Dear Messrs Sony and Ericsson,
How does this day find you? Are you well? Are you floating along in a bubble of telecommunicative wizardry, connected to all and sundry, hearing and making yourselves heard with aplomb?
That must be nice.
This woman is an innocent. I have no idea who she is
I write to you today, Mr Sony, Mr Ericsson with a tale of emotional and temporal woe. That’s emotions and time, Mr Ericsson. It’s a perhaps unconventional use of the word ‘temporal’, however I feel the situation calls for such things. I am a maverick, my good sirs, and the English language is my wild eyed steed.
However my tale of woe does not concern horses. That’s an altogether different tale of woe, one that leaves me with a wistful, melancholy glaze in my one remaining eye. No, this tale of woe has to do with a feat of Machiavellian evil so cunning and exact that it must have been created in some kind of laboratory. Perhaps the same laboratory THAT YOU TWO GENTLEMEN USE TO CREATE YOUR MOBILE PHONES!
Some time ago, I made the decision to repeat a mistake I have often made in the past. I took on a contract that required me to own a Sony Ericsson handset. ‘Nothing wrong with that,’ I hear you think, and for you chaps there may not be. I imagine you chaps to have top of the line handsets, with LCD displays filled with the tears of virgins and buttons made of ivory. There is no ivory in my Sony Ericsson X8. There are no virginal tears. There are only my tears. And I am technically not a virgin.
Why I repeated this mistake, I do not know. I have owned a W880i (snapped), a C902 (worse than malaria) and another one, the number of which I forget, which I submerged in warm beer in a fit of rage after the 14th dropped call of the evening. The call was about dogs, if I remember correctly, but it could have been important. I could have won a prize, sirs, and you could have ruined that.
Now, in the latest telephonic faux pas made by myself - and I do not like referring to myself as ‘myself’ - I have been lumbered with the Sony Ericsson X8. Such wild promises the box made! ‘It makes calls’, it said. ‘It sends texts’, it breathed to me softly as it stroked my hair and lulled me into a state of almost sexual compliance. This was the phone for me, chaps. This was the phone I would make my wife.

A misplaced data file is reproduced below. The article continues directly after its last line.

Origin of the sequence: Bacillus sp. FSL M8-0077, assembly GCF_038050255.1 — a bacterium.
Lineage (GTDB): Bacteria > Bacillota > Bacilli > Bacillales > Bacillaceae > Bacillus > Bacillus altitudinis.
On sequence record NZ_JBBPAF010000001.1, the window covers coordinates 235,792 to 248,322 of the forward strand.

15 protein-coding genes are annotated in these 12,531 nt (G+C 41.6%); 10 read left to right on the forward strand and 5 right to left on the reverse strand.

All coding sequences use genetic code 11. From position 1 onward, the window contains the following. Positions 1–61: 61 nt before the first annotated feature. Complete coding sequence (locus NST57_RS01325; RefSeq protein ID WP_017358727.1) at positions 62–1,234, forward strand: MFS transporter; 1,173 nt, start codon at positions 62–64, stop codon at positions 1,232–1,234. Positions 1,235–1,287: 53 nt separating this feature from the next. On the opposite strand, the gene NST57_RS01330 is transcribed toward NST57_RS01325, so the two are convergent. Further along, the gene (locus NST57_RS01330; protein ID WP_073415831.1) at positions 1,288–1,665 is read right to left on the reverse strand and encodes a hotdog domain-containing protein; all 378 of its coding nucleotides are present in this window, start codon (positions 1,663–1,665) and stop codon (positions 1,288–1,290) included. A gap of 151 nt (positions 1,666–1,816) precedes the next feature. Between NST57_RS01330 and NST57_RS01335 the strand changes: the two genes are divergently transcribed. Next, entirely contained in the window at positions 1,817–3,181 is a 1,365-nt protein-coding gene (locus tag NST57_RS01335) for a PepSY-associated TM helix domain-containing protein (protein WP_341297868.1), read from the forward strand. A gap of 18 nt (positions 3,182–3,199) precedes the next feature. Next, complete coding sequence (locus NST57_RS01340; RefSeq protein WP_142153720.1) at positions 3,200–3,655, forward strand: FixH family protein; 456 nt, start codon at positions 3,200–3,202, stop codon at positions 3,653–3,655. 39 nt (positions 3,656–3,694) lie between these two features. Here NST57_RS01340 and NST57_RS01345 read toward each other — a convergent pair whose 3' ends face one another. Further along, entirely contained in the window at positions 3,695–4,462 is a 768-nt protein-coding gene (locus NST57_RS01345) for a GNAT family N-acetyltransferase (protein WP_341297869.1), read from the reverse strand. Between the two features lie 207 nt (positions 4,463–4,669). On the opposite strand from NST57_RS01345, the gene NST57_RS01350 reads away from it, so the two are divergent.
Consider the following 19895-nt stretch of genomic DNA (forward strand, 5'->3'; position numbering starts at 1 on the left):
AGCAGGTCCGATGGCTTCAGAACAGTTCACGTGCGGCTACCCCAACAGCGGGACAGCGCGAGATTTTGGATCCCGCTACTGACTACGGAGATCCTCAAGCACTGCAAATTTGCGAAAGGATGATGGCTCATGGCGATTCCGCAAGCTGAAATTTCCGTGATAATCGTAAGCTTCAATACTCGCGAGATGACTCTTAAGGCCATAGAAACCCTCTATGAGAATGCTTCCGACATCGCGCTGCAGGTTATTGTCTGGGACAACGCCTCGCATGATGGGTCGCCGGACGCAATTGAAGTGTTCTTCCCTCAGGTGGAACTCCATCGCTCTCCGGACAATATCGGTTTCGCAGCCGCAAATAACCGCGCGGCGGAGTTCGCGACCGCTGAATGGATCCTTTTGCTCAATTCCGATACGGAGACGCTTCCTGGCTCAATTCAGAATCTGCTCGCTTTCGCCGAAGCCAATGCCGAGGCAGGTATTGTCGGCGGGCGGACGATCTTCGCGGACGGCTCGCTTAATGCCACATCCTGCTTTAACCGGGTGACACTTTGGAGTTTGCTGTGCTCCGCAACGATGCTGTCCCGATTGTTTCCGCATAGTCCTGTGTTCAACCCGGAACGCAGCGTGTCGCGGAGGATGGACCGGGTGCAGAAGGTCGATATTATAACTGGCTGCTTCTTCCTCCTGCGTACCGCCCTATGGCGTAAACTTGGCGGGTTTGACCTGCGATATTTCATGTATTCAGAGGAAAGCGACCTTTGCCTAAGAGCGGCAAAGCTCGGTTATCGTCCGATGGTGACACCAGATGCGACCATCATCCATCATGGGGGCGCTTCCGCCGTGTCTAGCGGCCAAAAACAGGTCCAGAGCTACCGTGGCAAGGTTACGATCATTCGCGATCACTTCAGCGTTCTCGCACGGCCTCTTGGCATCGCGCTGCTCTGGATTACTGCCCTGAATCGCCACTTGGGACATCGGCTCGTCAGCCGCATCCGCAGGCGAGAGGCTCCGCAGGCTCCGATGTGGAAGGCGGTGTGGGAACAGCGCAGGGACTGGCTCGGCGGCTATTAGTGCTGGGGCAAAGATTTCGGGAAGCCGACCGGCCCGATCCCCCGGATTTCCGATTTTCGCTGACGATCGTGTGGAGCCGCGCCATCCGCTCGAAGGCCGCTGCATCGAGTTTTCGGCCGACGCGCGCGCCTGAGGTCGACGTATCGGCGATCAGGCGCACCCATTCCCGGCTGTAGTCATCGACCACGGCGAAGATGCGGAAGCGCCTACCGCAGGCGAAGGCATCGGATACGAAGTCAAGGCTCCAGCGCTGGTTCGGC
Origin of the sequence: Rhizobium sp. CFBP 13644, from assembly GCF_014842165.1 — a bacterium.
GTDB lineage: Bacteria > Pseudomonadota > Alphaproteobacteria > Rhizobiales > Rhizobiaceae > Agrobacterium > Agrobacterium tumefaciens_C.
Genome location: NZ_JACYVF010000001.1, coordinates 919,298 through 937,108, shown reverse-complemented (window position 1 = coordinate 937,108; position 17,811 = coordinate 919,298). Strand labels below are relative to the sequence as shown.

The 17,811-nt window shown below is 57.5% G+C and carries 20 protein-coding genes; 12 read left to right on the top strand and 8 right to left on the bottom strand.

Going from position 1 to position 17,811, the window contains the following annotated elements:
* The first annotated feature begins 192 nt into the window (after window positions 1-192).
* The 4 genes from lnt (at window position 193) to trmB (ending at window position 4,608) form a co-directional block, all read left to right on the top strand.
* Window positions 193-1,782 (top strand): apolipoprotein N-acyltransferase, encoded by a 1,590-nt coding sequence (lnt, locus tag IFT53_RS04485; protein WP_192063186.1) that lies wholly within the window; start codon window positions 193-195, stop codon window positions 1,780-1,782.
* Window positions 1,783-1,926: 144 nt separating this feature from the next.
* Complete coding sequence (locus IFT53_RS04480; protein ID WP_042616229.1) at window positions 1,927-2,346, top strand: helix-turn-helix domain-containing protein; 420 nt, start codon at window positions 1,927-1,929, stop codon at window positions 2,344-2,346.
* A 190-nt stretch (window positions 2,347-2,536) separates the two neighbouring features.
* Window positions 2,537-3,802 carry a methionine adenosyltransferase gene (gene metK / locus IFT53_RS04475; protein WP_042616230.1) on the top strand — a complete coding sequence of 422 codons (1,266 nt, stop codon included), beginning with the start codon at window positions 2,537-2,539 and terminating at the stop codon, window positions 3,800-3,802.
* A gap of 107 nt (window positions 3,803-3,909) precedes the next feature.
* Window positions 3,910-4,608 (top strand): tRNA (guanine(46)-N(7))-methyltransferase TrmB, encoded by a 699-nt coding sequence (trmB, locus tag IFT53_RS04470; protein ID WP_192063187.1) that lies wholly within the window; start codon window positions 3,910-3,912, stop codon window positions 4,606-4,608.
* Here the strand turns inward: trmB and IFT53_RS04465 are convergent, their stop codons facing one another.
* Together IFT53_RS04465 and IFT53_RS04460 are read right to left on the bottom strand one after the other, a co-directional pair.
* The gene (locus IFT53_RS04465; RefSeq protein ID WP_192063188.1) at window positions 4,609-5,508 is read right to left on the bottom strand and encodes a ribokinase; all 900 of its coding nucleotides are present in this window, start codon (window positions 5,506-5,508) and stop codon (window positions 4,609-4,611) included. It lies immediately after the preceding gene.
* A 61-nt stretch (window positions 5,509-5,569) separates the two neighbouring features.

Then the arguments started. X8 would not make calls. I reasoned with her. She was impervious to my reason. Then she stopped sending texts. Then she crashed whenever I opened an application. Then she decided on her own ringtone volume, disregarding my plaintive murmuring. In fact the only good thing this handset does - and ‘good’ is a stretch, my friends - is ringing THE WRONG PEOPLE NO MATTER WHAT I DO! I don’t know if you’ve ever called your own mother whilst trying to arrange an evening with a lady, gentlemen, but it is not an experience I’d care to repeat. I heard some things that evening that changed me. Bad things. You can imagine the rest, I would just rather you didn’t.
This brings me to my point. The point I have been ambling towards. You may feel I am wasting your time, however I feel as if I can take as much of your time as I deem fit, given that your almost perfectly awful phone takes an hour a day from me. It really feels like it would have been easier, more cost effective and cheaper to make a phone that works. Or at least to have sold me two cans with a piece of string between them and not lied to my poor, wretched face.
I have had the phone for around 60 days - this is an estimate that is favourable to you. I am not unreasonable - and it has wasted, I would say, an average of 46 minutes a day of my precious, wonderful time. This means that you, Mr Sony and Mr Ericsson, owe me 2,760 minutes. I will discount the 12 minutes this blog would have taken to read, and round down a little, to make this a cool 2,740 minutes, GMT. I wish for these minutes to be returned to me, my good sirs, for I can hear them. They call me. They shriek at night such awful things as ‘we could have learned to knit by now’ and ‘you never did learn to make quiche’. These minutes are anguished, sirs, and I wish to answer their cries.
I leave it up to you to develop the means to return these minutes to me. However I really must insist this is made top priority. I think the phone is aware of how I feel, and if she reads this I may not have long left.
I leave this in your capable hands,